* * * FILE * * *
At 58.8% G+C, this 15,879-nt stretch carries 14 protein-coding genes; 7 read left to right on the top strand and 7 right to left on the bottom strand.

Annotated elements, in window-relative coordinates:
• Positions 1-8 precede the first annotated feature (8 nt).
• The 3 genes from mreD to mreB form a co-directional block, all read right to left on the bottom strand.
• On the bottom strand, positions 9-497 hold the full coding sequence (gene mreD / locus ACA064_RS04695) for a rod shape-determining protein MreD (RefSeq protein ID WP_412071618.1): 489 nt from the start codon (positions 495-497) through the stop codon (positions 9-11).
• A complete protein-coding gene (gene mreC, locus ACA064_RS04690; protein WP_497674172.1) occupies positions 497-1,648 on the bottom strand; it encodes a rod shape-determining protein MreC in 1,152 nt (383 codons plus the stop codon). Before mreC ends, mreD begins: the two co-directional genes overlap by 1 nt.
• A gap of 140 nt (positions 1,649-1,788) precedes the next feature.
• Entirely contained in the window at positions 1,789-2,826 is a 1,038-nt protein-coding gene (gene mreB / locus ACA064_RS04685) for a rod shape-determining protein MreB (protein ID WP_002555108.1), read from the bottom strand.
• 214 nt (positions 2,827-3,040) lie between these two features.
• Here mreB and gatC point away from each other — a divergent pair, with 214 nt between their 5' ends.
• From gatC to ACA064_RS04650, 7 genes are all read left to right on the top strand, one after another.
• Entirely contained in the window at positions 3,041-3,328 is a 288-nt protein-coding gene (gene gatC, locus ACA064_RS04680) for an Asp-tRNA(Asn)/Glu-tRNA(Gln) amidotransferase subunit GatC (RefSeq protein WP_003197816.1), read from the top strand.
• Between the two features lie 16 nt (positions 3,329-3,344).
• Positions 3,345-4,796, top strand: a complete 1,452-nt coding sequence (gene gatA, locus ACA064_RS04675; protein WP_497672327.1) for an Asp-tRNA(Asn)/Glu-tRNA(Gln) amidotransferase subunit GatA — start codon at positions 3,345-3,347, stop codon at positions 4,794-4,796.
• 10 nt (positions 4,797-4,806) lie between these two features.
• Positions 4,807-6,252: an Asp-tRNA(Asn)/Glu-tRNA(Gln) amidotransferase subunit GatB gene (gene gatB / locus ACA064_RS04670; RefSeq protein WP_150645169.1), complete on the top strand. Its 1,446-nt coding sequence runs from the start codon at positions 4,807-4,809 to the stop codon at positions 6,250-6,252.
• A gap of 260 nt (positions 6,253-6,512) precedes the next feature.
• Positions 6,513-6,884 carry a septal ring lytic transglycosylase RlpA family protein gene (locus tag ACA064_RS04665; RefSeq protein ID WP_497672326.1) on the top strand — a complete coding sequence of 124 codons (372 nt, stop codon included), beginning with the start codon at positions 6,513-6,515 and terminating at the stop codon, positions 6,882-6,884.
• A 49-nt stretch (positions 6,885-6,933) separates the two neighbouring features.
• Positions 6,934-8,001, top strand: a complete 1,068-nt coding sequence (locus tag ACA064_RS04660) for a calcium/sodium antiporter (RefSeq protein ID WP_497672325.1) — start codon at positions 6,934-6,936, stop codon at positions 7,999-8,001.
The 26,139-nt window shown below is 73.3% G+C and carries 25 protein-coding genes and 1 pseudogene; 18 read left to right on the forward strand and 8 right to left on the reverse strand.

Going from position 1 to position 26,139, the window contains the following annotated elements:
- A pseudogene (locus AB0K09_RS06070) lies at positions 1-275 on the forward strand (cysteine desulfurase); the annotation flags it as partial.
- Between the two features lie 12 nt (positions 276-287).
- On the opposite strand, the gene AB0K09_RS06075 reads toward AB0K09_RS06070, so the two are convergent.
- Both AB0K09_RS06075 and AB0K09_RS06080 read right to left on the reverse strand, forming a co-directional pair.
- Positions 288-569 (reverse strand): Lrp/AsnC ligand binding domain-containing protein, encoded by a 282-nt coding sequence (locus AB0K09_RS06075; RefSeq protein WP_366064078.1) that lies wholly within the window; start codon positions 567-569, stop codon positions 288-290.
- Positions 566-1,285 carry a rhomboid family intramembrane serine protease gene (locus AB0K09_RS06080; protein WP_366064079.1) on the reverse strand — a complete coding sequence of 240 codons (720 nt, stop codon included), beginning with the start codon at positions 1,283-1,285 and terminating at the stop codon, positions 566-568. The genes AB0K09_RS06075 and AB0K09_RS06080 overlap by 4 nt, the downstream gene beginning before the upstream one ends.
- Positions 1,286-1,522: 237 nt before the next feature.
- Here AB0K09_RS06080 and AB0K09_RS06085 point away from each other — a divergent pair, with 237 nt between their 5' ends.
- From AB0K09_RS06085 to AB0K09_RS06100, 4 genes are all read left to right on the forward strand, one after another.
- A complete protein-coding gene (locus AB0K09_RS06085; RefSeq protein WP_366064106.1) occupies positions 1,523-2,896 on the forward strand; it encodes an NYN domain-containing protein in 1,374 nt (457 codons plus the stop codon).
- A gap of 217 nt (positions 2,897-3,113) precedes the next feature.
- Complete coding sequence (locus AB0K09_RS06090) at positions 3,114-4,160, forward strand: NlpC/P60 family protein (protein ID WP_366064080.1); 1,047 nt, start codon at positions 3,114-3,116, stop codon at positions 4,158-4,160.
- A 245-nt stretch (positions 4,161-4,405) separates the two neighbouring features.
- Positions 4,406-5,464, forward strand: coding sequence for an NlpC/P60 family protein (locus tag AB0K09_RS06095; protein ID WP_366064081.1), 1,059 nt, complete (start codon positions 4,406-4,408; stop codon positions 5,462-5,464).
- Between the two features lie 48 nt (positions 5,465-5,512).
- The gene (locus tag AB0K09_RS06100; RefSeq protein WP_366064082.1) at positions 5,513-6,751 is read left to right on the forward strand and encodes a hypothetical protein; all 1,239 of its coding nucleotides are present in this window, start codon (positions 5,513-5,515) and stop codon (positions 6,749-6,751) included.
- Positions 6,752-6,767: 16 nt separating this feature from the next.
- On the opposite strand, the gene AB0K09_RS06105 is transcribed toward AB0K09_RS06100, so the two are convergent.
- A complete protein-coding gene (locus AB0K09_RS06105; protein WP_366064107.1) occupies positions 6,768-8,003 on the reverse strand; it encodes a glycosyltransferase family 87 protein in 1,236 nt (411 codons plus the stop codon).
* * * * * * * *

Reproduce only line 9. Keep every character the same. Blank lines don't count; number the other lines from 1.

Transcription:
• 214 nt (positions 2,827-3,040) lie between these two features.